Biogen and Elan on monday said they have submitted new safety data to U.S. regulators on their drug Tysabri, in hopes of getting the withdrawn multiple sclerosis treatment back on the market.more... Reuters.comBiogen Idec Inc. (BIIB.O: Quote, Profile, Research) and Elan Corp. (ELN.N: Quote, Profile, Research) on Monday said they have submitted new safety data to U.S. regulators on their drug Tysabri, in hopes of getting the withdrawn multiple sclerosis treatment back on the market.
The companies, which withdrew the injectable medicine in February, said they have asked the U.S. Food and Drug Administration to review the additional safety data within the next six months. That compares with the standard review period of 10 months.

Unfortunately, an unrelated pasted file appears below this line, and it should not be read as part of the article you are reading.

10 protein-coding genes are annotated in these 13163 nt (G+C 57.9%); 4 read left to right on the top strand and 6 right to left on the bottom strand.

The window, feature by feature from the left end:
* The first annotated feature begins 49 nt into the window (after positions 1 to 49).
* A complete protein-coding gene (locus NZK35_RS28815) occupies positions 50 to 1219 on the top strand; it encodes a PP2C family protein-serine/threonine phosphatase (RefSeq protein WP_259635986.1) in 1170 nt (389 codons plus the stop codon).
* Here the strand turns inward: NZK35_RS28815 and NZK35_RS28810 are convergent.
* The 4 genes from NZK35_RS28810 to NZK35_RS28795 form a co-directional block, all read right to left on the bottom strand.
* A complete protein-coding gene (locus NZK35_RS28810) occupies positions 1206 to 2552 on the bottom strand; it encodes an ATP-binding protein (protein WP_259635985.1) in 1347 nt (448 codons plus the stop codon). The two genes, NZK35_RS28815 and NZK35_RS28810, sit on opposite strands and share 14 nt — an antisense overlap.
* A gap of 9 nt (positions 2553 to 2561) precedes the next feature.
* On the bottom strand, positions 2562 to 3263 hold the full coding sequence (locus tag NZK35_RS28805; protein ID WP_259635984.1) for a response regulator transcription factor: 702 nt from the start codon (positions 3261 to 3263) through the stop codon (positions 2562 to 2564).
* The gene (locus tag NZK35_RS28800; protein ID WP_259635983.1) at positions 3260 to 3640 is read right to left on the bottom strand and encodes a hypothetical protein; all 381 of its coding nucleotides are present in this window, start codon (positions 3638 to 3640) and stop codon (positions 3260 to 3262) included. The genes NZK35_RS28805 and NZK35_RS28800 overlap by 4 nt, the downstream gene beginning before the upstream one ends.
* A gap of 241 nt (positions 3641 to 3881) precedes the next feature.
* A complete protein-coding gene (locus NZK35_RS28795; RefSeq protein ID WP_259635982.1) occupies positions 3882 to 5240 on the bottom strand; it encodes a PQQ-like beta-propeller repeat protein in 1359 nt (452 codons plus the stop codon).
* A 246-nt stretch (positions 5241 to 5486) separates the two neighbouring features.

Biogen Idec and Irish drugmaker Elan voluntarily suspended sales of Tysabri after one multiple sclerosis patient died following treatment with it in combination with Biogen Idec's widely used Avonex drug.
The patient died from a brain disorder known as progressive multifocal leukoencephalopathy (PML) and another patient at the time was suspected of having the condition, which is caused by a virus. Another case was identified in March, and two of the three patients have died.
The appearance of the rare disorder raised the question of whether Tysabri was making patients more susceptible to the so-called JV virus which causes it.
The drug was deemed a potential blockbuster when it was launched in November 2004 because clinical data suggested it was far more effective than existing treatments for multiple sclerosis, including Avonex.
The new data involves more than 3,000 patients with multiple sclerosis, Crohn's disease and rheumatoid arthritis that have taken Tysabri in past trials.
Some patients in the two late-stage multiple sclerosis trials took Tysabri by itself, while others took it in combination with Avonex.